Thursday, December 09, 2004

Minds so open our decorations fell out 

I was surprised last week when I saw Salvation Army bellringers in front of the student union building on campus. If Target would ban them, then certainly Diversity State would as well. Alas, I haven't seen them this week.

What we also won't see on campus are decorations of any kind.

In past years, holiday decorations filled campus buildings and residence halls. Although there is no written policy, some students have claimed the university has taken a no-decorations stance to the holidays.

Residential Life President Larry Christiansen said that the residence halls are free to decorate, with exceptions. "Residential Life has no policy about decorating, except when it comes to eliminating fire hazards," Christiansen said. "We don't allow real trees in students' rooms and we ask that students limit the amount of paper on their doors, but they are free to decorate however they want in their rooms."

The Eagle Line, Residential Life's newsletter was handed out to students who live on campus this week. It provided decorating guidelines that only pertained to fire safety, not the content of the decorations.

Christansen, who has worked at SCSU since the end of October said that there seems to be a heightened sensitivity about cultures and holidays compared to other campuses he has worked at. Except for toy drive drop boxes, the residence hall lobbies are free of Christmas, Hanukkah or Ramadan reminders.

Freshman and Stearns Hall resident Joe Sanderson said he is disappointed with the lack of holiday spirit.

"I think decorations look nice," Sanderson said. "I can live without them, but it could be a little more festive."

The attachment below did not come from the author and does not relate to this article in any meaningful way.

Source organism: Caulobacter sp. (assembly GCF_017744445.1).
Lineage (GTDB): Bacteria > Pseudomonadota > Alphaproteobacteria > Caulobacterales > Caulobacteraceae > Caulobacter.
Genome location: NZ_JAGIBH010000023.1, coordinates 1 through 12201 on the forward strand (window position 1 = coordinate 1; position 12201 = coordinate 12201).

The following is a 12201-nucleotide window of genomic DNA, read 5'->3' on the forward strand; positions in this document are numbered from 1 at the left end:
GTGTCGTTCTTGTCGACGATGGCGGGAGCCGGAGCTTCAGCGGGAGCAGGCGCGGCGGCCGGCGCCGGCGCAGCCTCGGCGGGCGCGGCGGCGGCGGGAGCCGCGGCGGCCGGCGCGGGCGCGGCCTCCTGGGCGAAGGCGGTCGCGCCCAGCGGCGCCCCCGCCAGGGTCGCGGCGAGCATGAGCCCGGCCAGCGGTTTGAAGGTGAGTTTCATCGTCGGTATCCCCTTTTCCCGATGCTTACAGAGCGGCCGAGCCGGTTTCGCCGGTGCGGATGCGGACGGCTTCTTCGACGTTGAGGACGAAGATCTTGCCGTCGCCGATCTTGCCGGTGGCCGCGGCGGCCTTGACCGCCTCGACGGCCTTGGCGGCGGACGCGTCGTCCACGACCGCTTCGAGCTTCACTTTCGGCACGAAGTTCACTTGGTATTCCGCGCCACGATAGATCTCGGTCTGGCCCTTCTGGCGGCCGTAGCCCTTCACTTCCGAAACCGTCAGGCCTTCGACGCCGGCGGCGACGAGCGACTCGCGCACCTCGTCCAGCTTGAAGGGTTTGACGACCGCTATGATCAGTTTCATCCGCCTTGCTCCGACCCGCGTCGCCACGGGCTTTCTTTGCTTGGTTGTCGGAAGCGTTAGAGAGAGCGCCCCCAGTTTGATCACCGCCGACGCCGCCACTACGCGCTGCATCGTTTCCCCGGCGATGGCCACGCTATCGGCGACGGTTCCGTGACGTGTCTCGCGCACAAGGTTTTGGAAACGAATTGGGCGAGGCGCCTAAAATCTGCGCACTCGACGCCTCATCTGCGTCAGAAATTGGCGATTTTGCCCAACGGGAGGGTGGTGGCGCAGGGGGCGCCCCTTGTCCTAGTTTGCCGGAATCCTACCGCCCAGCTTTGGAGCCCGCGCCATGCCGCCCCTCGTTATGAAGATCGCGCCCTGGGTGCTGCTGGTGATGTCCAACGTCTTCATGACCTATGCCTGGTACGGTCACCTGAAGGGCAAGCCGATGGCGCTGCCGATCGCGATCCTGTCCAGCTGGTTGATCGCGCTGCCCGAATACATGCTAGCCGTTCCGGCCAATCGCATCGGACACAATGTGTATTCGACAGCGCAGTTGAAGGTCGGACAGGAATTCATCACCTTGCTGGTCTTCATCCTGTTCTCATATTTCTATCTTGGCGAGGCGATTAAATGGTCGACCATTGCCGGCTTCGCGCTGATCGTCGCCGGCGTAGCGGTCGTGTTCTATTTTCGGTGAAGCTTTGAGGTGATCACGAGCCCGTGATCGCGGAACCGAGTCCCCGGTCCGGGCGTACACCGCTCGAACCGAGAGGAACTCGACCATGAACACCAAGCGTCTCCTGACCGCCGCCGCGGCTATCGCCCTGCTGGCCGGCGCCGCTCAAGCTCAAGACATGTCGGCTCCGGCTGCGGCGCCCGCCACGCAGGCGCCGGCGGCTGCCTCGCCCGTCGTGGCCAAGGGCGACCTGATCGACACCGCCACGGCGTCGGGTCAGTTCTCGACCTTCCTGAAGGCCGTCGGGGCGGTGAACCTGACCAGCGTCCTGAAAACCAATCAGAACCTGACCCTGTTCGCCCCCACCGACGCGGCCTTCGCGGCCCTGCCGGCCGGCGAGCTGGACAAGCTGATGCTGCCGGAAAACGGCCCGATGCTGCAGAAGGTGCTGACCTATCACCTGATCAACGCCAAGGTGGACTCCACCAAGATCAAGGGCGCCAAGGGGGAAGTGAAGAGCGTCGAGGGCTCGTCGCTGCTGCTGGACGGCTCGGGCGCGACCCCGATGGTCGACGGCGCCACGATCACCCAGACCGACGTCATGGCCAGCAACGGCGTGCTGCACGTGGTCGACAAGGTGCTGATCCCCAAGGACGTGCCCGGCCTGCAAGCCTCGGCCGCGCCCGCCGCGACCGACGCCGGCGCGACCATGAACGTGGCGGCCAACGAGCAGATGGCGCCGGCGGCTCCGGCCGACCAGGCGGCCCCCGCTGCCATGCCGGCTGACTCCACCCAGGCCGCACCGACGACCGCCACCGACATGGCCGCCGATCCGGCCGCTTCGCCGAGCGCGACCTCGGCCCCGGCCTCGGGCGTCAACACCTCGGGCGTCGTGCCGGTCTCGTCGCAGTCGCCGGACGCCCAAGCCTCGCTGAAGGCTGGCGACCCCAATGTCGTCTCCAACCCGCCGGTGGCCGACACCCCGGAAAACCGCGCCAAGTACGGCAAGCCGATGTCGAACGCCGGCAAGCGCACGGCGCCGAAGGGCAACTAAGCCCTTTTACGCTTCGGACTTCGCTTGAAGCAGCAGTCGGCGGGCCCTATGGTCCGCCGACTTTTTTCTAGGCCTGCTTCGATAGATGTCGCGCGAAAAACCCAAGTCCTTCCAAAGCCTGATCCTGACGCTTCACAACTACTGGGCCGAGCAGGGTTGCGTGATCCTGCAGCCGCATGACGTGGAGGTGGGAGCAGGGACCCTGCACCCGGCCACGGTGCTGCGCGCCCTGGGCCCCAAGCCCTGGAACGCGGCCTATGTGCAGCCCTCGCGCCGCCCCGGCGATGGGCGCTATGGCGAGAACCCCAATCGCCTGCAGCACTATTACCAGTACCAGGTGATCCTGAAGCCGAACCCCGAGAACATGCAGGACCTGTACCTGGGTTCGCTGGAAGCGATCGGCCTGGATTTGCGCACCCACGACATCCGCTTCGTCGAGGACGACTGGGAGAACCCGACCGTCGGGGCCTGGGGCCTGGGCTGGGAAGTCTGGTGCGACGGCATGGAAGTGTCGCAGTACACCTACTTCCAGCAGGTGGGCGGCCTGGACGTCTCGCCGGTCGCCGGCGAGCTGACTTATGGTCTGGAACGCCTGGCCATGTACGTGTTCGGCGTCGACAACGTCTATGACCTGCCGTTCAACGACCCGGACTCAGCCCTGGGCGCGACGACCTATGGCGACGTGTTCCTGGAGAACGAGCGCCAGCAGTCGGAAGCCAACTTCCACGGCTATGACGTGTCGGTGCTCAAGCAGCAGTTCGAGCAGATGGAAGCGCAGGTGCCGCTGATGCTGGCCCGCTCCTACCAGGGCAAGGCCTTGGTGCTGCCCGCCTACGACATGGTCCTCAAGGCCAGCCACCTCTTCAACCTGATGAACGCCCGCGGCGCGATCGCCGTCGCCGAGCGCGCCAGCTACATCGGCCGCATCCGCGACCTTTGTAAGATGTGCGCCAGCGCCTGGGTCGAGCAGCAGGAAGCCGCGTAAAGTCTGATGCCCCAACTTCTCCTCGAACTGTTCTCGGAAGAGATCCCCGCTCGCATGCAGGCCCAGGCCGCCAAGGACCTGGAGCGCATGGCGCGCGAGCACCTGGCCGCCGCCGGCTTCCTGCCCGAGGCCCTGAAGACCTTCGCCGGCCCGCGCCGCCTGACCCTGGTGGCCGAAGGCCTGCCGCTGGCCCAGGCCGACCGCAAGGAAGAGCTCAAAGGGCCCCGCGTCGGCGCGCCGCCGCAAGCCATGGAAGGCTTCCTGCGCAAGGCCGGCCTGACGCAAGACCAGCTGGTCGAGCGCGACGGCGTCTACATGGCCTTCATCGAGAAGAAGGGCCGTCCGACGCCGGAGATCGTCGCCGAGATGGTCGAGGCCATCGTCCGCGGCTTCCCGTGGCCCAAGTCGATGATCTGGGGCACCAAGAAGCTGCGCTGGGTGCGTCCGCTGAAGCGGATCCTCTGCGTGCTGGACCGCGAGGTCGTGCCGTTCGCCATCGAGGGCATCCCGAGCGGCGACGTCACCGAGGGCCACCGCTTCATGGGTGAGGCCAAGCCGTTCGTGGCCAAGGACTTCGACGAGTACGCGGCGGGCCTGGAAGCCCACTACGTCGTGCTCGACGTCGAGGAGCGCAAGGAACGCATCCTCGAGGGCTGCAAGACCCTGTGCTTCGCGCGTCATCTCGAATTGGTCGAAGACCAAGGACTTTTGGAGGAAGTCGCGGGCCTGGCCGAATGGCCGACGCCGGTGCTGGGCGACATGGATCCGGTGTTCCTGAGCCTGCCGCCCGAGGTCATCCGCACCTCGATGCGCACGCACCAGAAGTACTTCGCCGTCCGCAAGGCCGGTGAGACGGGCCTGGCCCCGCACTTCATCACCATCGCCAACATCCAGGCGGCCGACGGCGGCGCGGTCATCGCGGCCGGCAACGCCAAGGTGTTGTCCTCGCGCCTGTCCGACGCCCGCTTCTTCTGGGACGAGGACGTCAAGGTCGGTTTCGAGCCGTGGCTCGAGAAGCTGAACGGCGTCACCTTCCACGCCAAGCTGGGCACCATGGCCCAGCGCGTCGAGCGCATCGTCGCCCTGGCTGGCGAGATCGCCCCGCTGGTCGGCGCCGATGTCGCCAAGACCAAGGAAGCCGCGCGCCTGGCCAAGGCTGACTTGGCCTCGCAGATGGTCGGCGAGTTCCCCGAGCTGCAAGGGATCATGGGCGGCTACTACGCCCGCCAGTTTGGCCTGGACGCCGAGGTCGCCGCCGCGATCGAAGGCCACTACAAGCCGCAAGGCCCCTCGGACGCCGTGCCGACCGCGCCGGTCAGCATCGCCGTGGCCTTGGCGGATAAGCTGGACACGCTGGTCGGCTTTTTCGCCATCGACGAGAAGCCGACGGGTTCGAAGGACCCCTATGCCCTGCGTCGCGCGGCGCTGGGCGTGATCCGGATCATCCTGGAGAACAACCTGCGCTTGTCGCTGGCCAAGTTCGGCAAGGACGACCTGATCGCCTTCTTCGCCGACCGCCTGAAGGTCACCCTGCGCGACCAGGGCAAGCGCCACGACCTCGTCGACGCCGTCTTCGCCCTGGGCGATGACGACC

This year, there is a controversy over whether or not the lit tree should remain on top of Sherburne Hall. KSTP Channel 5 visited campus on Tuesday and covered the story on the nightly news. Sophomore Matt Rydberd, a desk worker at Sherburne, said that the KSTP reporters referred to the tree as a "giant metal triangle."

I have not seen an official policy either, but Professor Dick Andzenge has an op-ed to the St. Cloud Times yesterday explaining the result of this ban.

A few years ago, two individuals associated with minority organizations at the university protested against the notion of a holiday season and the decorations on campus. They claimed that they were Christian holidays and that celebrating them was not sensitive to minorities. The university responded by disallowing the decorations. I considered that protest and the university's action at the time unfortunate, and still do.

...We should publicly demonstrate the spirit of celebration that the president used to usher in the academic year.

I urge him to rescind the prohibition on holiday decorations on campus. An open celebration of all the United States' cultural and religious holidays would not only entertain us, it would more importantly educate all members of the university community.

I recall in years past the student union would also sell Christmas holiday confections and cakes and pies, the better to soak up extra Husky bucks burning a hole in students' ID cards. Apparently these are gone as well.

So I've decided to see what the reaction will be when I put up this sign on my office door.

UPDATE (1:15pm): We all just got this wonderful announcement from the people who run the student union:
The Holly Day Art/Craft fair is still going on today until 4 p.m. so come on over to the Atwood Main Lounge for opportunities to purchase original one of a kind hand made items of pottery, stained glass, wood turnings, handmade clothing, lotions/soaps and more!
Note the "Holly Day" phrasing. I wonder how many of the things sold in Atwood, if displayed on campus after purchase, would be subject to Saigo's objection? Were they screened before sale?